In the waters surrounding the Faroe Islands, a remote archipelago half way between Iceland and Norway and 200 miles north north-west of Scotland, one of the most infamous slaughters of small whales and dolphins in the North Atlantic takes place on an annual basis.
The Faroes (a semi-autonomous country of the Kingdom of Denmark) have a long tradition of hunting small whales and dolphins, with records dating back to 1584.
When sighted, entire family groups are herded and driven to shore where they face a painful and lingering death. Blunt-ended metal hooks are sunk into their blowholes, then they are dragged up the beach and their spinal columns severed with knives. Their cries pierce the air, calves call out for their mothers. But not a single whale escapes the cruel fate that awaits them on a Faroese beach. The main target is the long-finned pilot whale, but both bottlenose dolphins and Atlantic white-sided dolphins are also taken. Northern bottlenose whales that strand also end up on the dinner plate.
How many whales and dolphins are killed in the Faroe Islands?
This annual hunt is known as the ‘Grindadráp’. The claim is that hunts are non-commercial, undertaken by communities who share the bounty however a recent amendment to national legislation now allows for the meat from hunts to be sold commercially. Over the last 20 years, over 20,000 small whales and dolphins have been killed in the ‘grinds’ and other hunts. With no official quotas in place, the islanders are free to take as many as they want.
Facts about the Faroese hunts
- The ‘grind’ is a distressing hunt that can last for hours, and from which no whale ever escapes- whole pods/family groups are routinely wiped out
- Over 20,000 whales and dolphins have been slaughtered over the last 20 years
- Eating the meat and blubber is a proven health hazard
- We do not know the conservation impacts of the hunt
- Change is happening in Faroese society, albeit slowly
A threat to whales... and humans
In response to global criticism legislation has been brought in however this only states that hunters must receive appropriate training. Few studies on the target species have ever been conducted and the sustainability of the hunts is a major conservation concern.
The concern is not just for the small whales and dolphins but also for the Faroese people. Long-finned pilot whales carry high levels of mercury and persistent organic compounds in their meat and blubber. Long term independent studies of children in the Faroe Islands have directly linked neurological delays, cardiovascular problems and other development problems to their mothers’ pre-natal consumption of whale meat. In addition, recent studies show a direct link between the occurrence of Parkinson’s disease, hypertension and arteriosclerosis of the carotid arteries in Faroese adults and the eating of pilot whale meat.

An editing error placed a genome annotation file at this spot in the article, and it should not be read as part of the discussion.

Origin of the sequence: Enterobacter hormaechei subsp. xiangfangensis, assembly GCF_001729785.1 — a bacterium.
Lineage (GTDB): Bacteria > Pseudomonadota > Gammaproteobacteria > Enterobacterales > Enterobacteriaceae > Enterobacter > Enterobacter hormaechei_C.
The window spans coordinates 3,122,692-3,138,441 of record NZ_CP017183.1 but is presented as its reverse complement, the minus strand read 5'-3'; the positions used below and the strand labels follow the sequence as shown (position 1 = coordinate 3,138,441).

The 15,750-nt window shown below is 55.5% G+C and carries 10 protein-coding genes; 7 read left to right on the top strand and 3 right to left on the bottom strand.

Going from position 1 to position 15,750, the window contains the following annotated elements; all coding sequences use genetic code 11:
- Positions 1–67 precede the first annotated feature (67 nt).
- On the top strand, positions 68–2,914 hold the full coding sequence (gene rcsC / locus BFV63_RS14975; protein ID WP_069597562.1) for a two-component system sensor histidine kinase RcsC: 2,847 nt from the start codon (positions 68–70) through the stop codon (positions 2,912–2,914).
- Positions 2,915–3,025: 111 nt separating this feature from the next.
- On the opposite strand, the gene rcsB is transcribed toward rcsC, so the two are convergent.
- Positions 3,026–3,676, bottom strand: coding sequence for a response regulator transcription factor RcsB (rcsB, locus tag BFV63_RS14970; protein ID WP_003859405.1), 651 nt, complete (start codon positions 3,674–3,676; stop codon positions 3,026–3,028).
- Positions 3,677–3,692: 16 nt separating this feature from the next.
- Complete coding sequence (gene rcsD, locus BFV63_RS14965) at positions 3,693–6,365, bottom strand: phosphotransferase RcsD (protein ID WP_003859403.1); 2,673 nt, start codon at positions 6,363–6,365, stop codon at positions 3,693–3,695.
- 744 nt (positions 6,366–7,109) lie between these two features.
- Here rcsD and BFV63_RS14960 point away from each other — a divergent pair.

Progress is painfully slow. The Faroese authorities first issued an advisory notice back in 2008, warning vulnerable consumers (such as pregnant and nursing women) to eat less whale meat and the Health Minister stopped whale meat being offered in hospitals.
In 2012, Pál Weihe and Høgni Debes Joensen of the Faroese Department of Occupational Medicine and Public Health formally recommended that pilot whale should no longer be eaten.
Despite this, the hunts, and consumption continue.
WDC has been active in trying to stop these hunts. We will not pretend our task is simple. Whaling is a long tradition of this remote and proud community but traditions should and do evolve over time.
WDC will not give up until the hunting of small whales and dolphins in the north Atlantic is consigned to history and Faroese children can eat safely. WDC is working alongside local Faroese opposed to the hunts and supporting grassroots educational activities on the ground.
SMALL CETACEANS, BIG PROBLEMS
A global review of the impacts of hunting on small whales, dolphins and porpoises.
Read our in-depth report into the hunting of small whales and dolphins around the world (published in 2018).
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